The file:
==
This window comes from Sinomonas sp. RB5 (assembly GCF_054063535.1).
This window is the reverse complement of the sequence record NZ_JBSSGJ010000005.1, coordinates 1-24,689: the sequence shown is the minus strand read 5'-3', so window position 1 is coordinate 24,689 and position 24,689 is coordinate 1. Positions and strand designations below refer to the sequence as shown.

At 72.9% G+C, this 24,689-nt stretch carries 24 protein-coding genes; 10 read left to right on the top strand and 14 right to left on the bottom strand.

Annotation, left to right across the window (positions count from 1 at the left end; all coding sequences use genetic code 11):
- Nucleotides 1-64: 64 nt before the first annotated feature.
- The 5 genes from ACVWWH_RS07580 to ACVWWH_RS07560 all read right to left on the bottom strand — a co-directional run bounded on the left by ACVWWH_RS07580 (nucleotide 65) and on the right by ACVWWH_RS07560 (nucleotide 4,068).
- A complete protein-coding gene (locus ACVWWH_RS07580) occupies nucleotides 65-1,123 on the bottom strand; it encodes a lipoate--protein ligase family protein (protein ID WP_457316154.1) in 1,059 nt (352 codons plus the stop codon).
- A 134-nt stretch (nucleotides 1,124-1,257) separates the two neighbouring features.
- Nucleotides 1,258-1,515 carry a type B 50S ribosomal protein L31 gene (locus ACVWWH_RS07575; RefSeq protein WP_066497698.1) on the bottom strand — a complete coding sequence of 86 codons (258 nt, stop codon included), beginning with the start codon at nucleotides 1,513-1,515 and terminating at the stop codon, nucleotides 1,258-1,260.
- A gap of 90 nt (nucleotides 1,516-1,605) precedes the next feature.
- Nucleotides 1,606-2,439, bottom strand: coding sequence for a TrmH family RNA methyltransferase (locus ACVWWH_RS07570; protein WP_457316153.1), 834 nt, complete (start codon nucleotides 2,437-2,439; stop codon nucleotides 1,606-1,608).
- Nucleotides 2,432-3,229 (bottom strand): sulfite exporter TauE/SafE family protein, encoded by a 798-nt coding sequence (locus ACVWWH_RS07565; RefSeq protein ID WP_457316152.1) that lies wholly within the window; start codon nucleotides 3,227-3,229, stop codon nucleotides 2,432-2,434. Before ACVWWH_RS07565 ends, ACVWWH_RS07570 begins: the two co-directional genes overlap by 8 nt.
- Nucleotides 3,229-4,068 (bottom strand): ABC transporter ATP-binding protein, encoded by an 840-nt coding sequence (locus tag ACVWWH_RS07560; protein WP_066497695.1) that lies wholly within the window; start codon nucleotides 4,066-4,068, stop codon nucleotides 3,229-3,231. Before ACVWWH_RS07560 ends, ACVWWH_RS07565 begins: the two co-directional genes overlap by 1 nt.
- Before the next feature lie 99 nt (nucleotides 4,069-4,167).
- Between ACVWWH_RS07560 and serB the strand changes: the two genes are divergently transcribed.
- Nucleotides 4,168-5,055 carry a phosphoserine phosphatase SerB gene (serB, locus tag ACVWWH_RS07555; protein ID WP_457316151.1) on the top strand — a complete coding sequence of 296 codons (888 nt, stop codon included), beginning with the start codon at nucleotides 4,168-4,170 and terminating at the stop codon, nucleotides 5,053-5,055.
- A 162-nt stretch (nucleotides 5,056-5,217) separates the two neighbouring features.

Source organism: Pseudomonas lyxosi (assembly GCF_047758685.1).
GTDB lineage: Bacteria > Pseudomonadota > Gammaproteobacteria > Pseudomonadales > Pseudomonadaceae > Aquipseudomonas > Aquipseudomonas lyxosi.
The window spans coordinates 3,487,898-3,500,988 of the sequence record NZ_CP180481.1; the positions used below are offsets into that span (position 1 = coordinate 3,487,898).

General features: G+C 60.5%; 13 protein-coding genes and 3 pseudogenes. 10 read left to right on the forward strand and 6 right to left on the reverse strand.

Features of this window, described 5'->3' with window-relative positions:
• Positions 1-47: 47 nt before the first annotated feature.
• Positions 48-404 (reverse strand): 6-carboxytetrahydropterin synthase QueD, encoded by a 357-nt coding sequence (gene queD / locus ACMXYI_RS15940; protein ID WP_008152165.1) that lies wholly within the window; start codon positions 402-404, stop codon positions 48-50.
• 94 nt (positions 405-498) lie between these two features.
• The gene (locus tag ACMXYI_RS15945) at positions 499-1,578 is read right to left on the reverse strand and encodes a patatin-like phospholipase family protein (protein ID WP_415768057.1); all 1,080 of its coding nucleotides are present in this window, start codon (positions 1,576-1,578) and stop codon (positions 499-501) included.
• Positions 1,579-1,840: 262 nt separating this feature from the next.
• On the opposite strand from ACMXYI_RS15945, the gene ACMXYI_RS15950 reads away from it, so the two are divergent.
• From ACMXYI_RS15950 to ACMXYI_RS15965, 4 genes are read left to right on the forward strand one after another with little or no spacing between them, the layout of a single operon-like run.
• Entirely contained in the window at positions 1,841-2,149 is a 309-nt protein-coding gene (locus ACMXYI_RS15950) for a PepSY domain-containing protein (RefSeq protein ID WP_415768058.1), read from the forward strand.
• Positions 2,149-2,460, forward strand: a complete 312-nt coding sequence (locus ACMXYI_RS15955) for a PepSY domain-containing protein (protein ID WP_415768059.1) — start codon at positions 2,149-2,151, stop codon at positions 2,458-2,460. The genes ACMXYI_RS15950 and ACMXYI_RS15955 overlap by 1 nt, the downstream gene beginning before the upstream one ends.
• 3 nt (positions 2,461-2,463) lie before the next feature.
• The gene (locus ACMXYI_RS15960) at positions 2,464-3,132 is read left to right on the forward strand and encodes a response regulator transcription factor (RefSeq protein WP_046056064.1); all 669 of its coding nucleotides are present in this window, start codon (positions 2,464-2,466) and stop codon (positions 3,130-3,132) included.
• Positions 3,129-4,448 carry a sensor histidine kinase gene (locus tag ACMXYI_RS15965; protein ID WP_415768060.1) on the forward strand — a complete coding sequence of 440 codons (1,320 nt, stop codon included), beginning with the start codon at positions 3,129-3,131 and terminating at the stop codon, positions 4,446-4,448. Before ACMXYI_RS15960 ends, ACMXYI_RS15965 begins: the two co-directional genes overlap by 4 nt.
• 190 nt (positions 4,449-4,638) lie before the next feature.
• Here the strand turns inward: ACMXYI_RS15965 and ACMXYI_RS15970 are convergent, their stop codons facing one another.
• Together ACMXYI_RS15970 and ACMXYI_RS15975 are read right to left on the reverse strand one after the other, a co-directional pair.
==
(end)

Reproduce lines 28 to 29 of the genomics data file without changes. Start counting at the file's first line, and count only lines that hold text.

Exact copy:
• On the opposite strand from ACMXYI_RS15945, the gene ACMXYI_RS15950 reads away from it, so the two are divergent.
• From ACMXYI_RS15950 to ACMXYI_RS15965, 4 genes are read left to right on the forward strand one after another with little or no spacing between them, the layout of a single operon-like run.